I cleaned my kitchen floor this week for the first time.
We've lived here for two years.
I've swept, run the Wet-Jet, and done a little spot polish, but this was the real deal. On the knees, scrubbing until my wrist went numb. I don't have to tell you about the chocolate milk or maple syrup or the under oven catch-all. It wasn't pretty, but it was real.
As I scrubbed, I thought about the life that's happened in that little room.
I'm glad the floors can't talk. If they could, they'd remind me of the times we let the devil in.
How we've torn one another down in front of the sink. Or the tears I've dropped next to the oven. If the floors could talk, they’d remind me of my failures.
How I've never tried hard enough. Never kept them clean enough. Which, then, naturally leads into a conversation about what kind of mother I am. Not quite good enough.
If they could talk, my floors might speak of the passage of time. How already two years of my life are over. And what, they'd ask, have you accomplished in these two years of life. If we’re any indication, it’s been pretty pathetic.
But, my floors can't talk. And, I'm glad. Because while there were a lot of tough stains, none were too sticky for my Savior. He's washed these two years clean and given shine to a once dull heart. One that's failed. One who let the milk spill and didn’t have the strength to mop it up. My willing Savior whispers joy and points me to the grace that's fallen over these two years. Expensive and expansive, constant grace and mercy that's overflowed and covered. And it's what makes this small room and its floor His territory.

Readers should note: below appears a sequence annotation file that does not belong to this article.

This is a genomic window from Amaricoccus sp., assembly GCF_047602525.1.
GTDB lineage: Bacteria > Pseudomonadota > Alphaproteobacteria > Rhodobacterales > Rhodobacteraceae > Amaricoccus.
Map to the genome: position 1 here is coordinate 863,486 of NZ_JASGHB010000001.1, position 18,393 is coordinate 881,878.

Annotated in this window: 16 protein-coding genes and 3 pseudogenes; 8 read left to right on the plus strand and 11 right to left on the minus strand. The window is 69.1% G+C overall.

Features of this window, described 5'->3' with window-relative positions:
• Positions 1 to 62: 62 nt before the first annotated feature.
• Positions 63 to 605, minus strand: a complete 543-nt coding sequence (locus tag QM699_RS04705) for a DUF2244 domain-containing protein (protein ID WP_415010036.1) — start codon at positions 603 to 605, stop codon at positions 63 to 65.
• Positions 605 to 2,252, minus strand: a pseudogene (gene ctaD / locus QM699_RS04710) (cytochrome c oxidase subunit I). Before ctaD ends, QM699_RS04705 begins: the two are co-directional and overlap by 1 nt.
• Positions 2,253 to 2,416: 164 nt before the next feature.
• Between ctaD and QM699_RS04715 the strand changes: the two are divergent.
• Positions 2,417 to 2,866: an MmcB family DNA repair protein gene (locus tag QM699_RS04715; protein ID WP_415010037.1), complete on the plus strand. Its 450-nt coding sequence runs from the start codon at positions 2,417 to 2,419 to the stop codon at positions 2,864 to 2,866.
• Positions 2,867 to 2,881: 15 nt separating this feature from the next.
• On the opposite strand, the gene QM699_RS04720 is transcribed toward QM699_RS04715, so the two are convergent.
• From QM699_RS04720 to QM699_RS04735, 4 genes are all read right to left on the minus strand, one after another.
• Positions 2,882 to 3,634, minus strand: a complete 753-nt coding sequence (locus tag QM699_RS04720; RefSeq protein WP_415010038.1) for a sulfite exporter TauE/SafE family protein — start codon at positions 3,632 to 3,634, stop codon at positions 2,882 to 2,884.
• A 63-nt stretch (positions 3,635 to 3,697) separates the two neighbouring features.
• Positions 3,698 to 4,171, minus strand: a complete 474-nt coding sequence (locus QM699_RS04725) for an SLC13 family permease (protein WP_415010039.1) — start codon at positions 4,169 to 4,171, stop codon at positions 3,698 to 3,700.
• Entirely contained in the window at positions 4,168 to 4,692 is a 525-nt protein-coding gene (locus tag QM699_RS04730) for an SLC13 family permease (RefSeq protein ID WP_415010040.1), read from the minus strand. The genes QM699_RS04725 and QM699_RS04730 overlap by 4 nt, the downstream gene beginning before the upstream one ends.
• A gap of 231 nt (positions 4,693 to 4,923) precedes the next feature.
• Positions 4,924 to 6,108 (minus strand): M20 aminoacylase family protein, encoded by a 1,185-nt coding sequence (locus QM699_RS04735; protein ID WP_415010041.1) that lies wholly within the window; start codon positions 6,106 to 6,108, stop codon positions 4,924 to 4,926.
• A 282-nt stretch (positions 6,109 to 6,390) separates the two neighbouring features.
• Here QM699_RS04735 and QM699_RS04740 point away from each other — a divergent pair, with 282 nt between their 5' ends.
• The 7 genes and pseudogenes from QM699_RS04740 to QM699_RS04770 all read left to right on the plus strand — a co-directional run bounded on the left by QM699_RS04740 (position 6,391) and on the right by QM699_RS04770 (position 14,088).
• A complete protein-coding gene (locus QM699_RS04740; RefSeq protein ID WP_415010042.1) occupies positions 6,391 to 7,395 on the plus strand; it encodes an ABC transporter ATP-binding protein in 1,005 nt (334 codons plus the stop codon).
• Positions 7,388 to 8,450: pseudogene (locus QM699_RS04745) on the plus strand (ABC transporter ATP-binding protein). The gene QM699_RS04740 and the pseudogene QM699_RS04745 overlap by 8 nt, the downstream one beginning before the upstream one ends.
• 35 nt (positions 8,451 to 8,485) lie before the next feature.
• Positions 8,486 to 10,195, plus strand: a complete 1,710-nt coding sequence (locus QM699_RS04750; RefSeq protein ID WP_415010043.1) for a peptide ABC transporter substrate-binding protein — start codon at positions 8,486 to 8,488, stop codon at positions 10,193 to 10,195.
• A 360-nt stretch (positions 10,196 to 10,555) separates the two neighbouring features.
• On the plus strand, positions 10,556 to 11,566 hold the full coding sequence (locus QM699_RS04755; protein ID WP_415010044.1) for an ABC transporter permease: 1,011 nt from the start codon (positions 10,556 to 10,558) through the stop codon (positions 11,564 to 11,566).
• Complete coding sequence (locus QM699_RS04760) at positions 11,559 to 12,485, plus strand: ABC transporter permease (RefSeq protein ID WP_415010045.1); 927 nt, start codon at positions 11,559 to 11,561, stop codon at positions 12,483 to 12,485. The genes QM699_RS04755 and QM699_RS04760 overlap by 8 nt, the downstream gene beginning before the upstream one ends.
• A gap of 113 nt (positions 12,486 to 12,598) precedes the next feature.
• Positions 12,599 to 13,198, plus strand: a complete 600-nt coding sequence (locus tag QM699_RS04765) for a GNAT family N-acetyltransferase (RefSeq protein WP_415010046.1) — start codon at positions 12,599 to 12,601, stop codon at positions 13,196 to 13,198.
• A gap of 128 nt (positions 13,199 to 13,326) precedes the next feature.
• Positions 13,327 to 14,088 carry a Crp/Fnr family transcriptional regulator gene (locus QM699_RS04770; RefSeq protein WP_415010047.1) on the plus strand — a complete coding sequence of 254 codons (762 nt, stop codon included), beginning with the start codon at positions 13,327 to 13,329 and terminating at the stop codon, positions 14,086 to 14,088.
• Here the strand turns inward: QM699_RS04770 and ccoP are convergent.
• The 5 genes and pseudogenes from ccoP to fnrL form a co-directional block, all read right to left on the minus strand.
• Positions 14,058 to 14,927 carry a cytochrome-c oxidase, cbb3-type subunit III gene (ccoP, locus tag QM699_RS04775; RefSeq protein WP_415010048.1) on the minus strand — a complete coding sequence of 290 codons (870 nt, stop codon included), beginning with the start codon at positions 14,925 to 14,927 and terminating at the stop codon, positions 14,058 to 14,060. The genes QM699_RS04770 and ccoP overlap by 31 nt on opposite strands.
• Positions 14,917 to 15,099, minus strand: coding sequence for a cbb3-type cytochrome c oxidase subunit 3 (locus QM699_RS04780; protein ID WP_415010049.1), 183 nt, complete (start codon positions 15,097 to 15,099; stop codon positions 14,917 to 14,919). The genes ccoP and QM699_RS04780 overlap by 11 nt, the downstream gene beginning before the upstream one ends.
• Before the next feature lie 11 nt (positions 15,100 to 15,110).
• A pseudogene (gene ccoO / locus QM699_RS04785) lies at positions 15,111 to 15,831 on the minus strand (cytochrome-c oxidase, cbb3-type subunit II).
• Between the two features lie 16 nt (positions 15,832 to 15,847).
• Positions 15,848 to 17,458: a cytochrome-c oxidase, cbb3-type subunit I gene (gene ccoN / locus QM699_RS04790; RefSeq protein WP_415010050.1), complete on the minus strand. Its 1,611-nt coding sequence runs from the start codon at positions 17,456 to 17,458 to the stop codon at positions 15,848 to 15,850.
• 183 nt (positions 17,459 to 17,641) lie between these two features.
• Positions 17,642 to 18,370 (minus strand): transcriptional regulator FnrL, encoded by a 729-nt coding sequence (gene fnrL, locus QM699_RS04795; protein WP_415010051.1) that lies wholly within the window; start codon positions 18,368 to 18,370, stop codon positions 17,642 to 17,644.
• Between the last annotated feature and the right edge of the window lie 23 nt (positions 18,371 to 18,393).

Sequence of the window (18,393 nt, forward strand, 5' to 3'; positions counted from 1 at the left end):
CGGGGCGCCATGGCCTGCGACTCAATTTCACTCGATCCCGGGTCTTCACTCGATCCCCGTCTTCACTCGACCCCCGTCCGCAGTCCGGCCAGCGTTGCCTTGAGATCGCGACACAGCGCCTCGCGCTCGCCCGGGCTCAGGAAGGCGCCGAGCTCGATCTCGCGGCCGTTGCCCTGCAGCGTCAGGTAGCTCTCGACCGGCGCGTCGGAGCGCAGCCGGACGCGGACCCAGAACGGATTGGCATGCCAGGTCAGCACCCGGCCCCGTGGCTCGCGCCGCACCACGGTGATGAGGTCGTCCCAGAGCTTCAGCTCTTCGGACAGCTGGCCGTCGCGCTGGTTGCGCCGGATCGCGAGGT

So, I'm on my knees on the kitchen floor. Thanking the Savior for the chocolate milk and maple syrup. For the life that's happened in this little room. And for the Life that's made it all redeemable.
Now a leper came to Him, imploring Him, kneeling down to Him and saying to Him, “If you are willing, You can make me clean.” Then Jesus, moved with compassion, stretched out His hand and touched him, and said to him, “I am willing; be cleansed.” (Mark 1:40-41)
Author: Melissa Bronson